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Egypt says crackdown on protest sit-ins is inevitable

Egypt's interim president said that efforts to mediate the political crisis have failed.

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Egyptian supporters of the deposed president Mohamed Morsi hold his portrait and wave the national flags during a demonstration against the government in Cairo on July 31, 2013. (FAYEZ NURELDINE/AFP/Getty Images)

Egypt's interim government said on Wednesday that international efforts to end the country's political standoff have failed.

Diplomats from Western and Arab countries have been trying to resolve the dispute between the Muslim Brotherhood and the interim military-backed government but in a statement, interim President Adly Mansour's office said that period had "ended today."

"These efforts have not achieved the hoped for results," the statement added.

The presidency "holds the Muslim Brotherhood completely responsible for the failure of these efforts, and for consequent events and developments relating to violations of the law and endangering public safety."

Prime Minister Hazem el-Beblawi said, "The decision agreed on by all to clear the sit-ins is final and irreversible," reading a statement issued by the cabinet.

However, the Muslim Brotherhood's Mohammed el-Beltagy reiterated the protesters' determination to continue the sit-ins.

Late Wednesday, US Secretary of State John Kerry and EU foreign policy chief Catherine Ashton released a joint statement:

"We remain concerned and troubled that government and opposition leaders have not yet found a way to break a dangerous stalemate and agree to implement tangible confidence building measures."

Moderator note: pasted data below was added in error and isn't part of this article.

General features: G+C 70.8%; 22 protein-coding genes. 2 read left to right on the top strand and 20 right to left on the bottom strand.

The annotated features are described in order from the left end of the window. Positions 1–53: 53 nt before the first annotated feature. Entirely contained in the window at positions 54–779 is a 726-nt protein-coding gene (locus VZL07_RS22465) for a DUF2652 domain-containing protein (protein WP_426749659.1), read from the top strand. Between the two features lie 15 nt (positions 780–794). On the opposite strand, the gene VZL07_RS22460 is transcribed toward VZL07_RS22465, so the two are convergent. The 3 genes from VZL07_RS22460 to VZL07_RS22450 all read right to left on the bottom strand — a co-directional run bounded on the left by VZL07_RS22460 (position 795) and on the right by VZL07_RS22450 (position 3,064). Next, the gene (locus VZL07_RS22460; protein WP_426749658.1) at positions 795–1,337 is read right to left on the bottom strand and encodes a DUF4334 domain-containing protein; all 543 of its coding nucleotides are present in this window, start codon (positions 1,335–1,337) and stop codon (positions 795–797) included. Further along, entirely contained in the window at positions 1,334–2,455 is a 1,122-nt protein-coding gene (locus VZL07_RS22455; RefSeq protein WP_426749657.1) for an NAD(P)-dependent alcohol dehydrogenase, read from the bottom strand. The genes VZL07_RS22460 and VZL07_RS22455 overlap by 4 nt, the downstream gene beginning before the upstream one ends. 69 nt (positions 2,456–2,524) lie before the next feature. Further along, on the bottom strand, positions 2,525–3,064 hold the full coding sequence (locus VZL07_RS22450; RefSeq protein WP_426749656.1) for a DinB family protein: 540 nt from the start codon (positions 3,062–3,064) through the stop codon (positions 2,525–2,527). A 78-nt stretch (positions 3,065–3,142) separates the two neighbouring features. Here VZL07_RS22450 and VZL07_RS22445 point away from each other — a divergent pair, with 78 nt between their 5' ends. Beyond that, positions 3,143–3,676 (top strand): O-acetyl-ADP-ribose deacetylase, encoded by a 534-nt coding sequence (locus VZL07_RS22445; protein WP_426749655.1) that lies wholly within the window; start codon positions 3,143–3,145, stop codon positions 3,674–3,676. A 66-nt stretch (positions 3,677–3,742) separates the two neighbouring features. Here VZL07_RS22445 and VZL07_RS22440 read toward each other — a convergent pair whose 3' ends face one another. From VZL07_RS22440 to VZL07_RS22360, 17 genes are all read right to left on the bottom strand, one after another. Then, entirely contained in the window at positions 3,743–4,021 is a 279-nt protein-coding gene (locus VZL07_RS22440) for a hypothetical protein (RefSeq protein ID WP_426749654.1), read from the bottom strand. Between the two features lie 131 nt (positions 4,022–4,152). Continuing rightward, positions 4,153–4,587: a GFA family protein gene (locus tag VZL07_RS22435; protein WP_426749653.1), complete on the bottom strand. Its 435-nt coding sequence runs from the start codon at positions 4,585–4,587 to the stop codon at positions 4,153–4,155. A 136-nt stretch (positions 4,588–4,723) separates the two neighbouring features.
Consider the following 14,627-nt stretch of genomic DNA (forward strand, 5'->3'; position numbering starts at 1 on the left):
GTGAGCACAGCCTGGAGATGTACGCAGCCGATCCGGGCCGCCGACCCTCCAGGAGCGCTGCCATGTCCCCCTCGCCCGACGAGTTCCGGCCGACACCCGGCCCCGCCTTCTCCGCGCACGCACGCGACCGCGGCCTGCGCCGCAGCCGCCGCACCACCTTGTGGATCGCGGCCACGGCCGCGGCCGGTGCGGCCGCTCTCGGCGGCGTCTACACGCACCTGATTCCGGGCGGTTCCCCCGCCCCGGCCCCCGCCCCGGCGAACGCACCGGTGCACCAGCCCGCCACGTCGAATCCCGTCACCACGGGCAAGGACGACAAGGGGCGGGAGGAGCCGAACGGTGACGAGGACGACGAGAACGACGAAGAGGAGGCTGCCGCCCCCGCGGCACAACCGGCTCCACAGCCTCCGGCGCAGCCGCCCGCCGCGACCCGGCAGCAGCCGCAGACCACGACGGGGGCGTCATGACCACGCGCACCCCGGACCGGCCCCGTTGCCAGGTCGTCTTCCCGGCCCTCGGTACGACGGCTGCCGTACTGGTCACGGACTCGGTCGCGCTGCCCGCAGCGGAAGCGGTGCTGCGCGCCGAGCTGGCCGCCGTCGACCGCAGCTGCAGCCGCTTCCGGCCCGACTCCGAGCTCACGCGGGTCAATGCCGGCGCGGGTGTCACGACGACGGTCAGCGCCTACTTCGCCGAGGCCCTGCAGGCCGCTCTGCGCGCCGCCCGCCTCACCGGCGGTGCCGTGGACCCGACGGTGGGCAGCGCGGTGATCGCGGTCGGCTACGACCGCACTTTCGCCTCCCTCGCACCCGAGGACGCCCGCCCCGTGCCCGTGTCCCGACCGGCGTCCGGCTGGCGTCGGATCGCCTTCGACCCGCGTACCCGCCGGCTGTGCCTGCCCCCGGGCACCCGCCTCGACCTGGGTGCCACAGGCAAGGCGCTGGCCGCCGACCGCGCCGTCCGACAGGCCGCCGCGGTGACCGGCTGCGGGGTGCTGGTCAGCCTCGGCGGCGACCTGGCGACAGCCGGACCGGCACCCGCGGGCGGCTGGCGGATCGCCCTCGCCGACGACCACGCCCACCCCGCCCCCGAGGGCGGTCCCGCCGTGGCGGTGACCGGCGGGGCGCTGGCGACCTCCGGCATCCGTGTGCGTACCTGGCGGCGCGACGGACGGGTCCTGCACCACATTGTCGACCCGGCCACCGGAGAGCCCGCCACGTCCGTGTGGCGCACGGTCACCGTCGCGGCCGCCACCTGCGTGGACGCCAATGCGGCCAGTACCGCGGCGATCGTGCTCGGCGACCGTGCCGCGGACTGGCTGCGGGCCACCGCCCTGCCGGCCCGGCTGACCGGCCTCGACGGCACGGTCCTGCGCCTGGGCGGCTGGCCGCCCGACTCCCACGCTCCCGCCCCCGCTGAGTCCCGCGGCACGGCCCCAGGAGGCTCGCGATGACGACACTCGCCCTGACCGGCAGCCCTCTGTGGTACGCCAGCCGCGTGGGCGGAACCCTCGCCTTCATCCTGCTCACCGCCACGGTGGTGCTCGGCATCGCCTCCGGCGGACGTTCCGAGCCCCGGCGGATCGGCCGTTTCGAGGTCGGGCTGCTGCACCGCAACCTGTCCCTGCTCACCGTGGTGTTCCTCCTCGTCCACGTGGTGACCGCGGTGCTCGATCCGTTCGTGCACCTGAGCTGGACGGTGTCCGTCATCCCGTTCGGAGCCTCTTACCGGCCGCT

"Now is not the time to assess blame, but to take steps that can help initiate a dialogue and move the transition forward," said the statement.

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Envoys from the United States, the European Union, Qatar and the United Arab Emirates have been in talks with Cairo to try and diffuse the crisis.

US Deputy Secretary of State William Burns and EU envoy Bernardino Leon traveled to Cairo this week to urge the interim government to release Islamist leaders from jail as a gesture to the Muslim Brotherhood or risk making "a huge mistake."

The statement also suggested the government may now move against sit-ins by the Islamist supporters of ousted President Mohamed Morsi, a move that the international community fears could lead to further bloodshed.

Morsi supporters have staged daily demonstrations demanding that he be reinstated.

According to the Associated Press, more than 250 people have been killed in the uprising since the military ousted Morsi and the Muslim Brotherhood on July 3.

Agence France-Presse contributed to this report.

http://www.globalpost.com/dispatch/news/regions/middle-east/egypt/130807/egypt-presidency-says-diplomacy-has-failed-end-the-cr